Good War: An Oral History of World War II

Good War: An Oral History of World War II

by Studs Terkel


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“The Good War”, for which Studs Terkel won the Pulitzer Prize, is a testament not only to the experience of war but to the extraordinary skill of Terkel as interviewer. As always, his subjects are open and unrelenting in their analyses of themselves and their experiences, producing what People magazine has called “a splendid epic history of World War II.” With this volume Terkel expanded his scope to the global and the historical, and the result is a masterpiece of oral history.

Product Details

ISBN-13: 9781565843431
Publisher: New Press, The
Publication date: 11/28/2004
Edition description: Reprint
Pages: 608
Sales rank: 129,821
Product dimensions: 5.30(w) x 8.20(h) x 1.10(d)
Age Range: 14 - 18 Years

About the Author

Studs Terkel (1912–2008) was an award-winning author and radio broadcaster. He is the author of Race: How Blacks and Whites Think and Feel About the American Obsession; Division Street: America, Coming of Age: Growing Up in the Twentieth Century; Talking to Myself: A Memoir of My Times; “The Good War”: An Oral History of World War II; Working: People Talk About What They Do All Day and How They Feel About What They Do; The Studs Terkel Reader: My American Century; American Dreams: Lost and Found; The Studs Terkel Interviews: Film and Theater; Hard Times: An Oral History of the Great Depression; Will the Circle Be Unbroken?: Reflections on Death, Rebirth, and Hunger for a Faith; Giants of Jazz; Hope Dies Last: Keeping the Faith in Troubled Times; And They All Sang: Adventures of an Eclectic Disc Jockey; Touch and Go: A Memoir; P.S.: Further Thoughts from a Lifetime of Listening; and Studs Terkel’s Chicago, all published by The New Press. He was a member of the Academy of Arts and Letters and a recipient of a Presidential National Humanities Medal, the National Book Foundation Medal for Distinguished Contribution to American Letters, a George Polk Career Award, and the National Book Critics Circle 2003 Ivan Sandrof Lifetime Achievement Award.

Date of Birth:

May 16, 1912

Date of Death:

October 31, 2008

Place of Birth:

New York, NY

Place of Death:

Chicago, IL


J.D., University of Chicago, 1934

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Good War 4.2 out of 5 based on 0 ratings. 14 reviews.
Guest More than 1 year ago
I was sitting in a coffee shop in San Francisco the day the first exerpts (prior to publication of the book) from 'The Good War' first appeared in The Atlantic Monthly. I had just picked up a copy at a newstand and began to read as I settled down with a cup of Java Jive. I heard a sound that got my attention and looked up to see a very dignified gentleman just opposite me reach up with a crisp white handkerchief to wipe a flood of tears from his face. I noticed that he, too, was reading The Atlantic Monthly. I didn't want him to notice me, so I quickly diverted my gaze and returned to the magazine. It wasn't long before my own face was awash with tears. There was a woman that Mr. Terkel had interviewed and one of the most poignant stories I had ever read was told in her 'voice.' It was an interview with Maxene Andrews, of the Andrews Sisters. You really should read the entire book...and especially note this story. It tells a poignant story that certainly touched that gentelman, and me. I'm certain it will touch you, as well.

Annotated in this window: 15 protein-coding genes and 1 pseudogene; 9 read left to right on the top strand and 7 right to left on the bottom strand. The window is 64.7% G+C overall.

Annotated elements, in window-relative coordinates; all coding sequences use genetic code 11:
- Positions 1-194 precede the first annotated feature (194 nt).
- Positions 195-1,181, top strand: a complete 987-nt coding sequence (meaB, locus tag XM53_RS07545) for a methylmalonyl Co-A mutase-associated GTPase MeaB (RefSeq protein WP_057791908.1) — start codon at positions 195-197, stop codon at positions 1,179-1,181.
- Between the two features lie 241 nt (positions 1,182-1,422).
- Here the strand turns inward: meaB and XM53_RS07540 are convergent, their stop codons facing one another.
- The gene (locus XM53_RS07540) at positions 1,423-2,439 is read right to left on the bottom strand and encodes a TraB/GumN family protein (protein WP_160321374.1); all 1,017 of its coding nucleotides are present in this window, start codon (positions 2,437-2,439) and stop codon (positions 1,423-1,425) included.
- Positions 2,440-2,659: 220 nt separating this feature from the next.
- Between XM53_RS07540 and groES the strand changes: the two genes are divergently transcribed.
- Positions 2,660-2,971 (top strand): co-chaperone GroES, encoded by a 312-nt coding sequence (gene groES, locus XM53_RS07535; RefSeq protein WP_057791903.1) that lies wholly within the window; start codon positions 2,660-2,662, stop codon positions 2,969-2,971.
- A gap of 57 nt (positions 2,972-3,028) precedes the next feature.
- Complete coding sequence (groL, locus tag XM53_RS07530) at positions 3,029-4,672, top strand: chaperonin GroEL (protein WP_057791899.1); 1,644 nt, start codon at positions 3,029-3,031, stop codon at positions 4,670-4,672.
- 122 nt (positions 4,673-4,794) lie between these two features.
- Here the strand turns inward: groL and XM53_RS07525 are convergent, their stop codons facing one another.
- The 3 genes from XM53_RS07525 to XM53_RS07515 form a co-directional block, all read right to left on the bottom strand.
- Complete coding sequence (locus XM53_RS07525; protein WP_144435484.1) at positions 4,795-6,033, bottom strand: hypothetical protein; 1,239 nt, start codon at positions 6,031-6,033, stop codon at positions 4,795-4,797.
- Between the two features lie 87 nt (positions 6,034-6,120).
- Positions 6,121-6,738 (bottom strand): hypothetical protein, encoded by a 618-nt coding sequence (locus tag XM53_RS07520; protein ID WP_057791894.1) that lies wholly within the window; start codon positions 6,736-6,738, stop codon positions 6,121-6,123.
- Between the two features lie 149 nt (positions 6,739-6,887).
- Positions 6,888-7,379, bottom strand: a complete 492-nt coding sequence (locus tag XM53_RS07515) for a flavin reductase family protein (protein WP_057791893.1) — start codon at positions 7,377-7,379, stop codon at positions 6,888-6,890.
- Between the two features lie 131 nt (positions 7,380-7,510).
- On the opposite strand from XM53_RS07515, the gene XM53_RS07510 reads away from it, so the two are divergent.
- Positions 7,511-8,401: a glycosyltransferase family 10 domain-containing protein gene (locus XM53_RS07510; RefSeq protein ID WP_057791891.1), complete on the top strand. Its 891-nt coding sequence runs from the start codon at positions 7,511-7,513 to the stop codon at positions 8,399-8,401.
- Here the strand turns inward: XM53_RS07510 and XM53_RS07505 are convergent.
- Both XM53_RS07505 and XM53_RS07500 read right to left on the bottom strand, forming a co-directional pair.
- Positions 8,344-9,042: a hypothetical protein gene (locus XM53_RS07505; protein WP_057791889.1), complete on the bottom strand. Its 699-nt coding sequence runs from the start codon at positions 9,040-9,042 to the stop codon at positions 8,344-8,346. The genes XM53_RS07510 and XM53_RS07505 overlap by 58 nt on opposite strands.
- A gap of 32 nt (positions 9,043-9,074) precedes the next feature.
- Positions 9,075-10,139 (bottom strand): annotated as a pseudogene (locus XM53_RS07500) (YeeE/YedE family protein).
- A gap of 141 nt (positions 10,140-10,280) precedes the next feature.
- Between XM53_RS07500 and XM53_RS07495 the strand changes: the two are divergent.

fuzzy_patters on LibraryThing More than 1 year ago
Oral histories can be very flawed histories in that it is difficult for those living through an event to see it objectively; yet, they also provide those who did not live through an event to see it through the eyes of those who did and to see how it has changed their perceptions of the world around them. In "The Good War," Stud's Terkel does an excellent job of this by interviewing a variety of people from different ages, backgrounds, and nationalities to show us how the war affected them. The book brings the war to life for those of us who did not live it and allows us to question whether any war can ever truly be a "good war."Terkel's methodology of presenting this to us enhances the reader's understanding of the stark reality of the horrors of war, the camaraderie of the soldiers, the pros and cons of dropping the atomic bomb, and the way that the war affected the people of the post-war generation. He does this through the topical sequence of the individual histories and through rarely interjecting his own thoughts but instead allowing those who lived it to tell their own stories without the interference of a biased editor. In order to fully appreciate this book, the modern reader should already have some knowledge of world war history and some knowledge of the conflicting viewpoints of Americans about the Cold War and the war in Vietnam. However, anyone with a working knowledge about these topics should find this book very enlightening, and it will definitely enhance their appreciation of what these men and women went through. As far as oral histories go, "The Good War" is one of the best I have read.
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One of the best books I've read with a new twist on WW II, and the stories most of us would never hear except for here.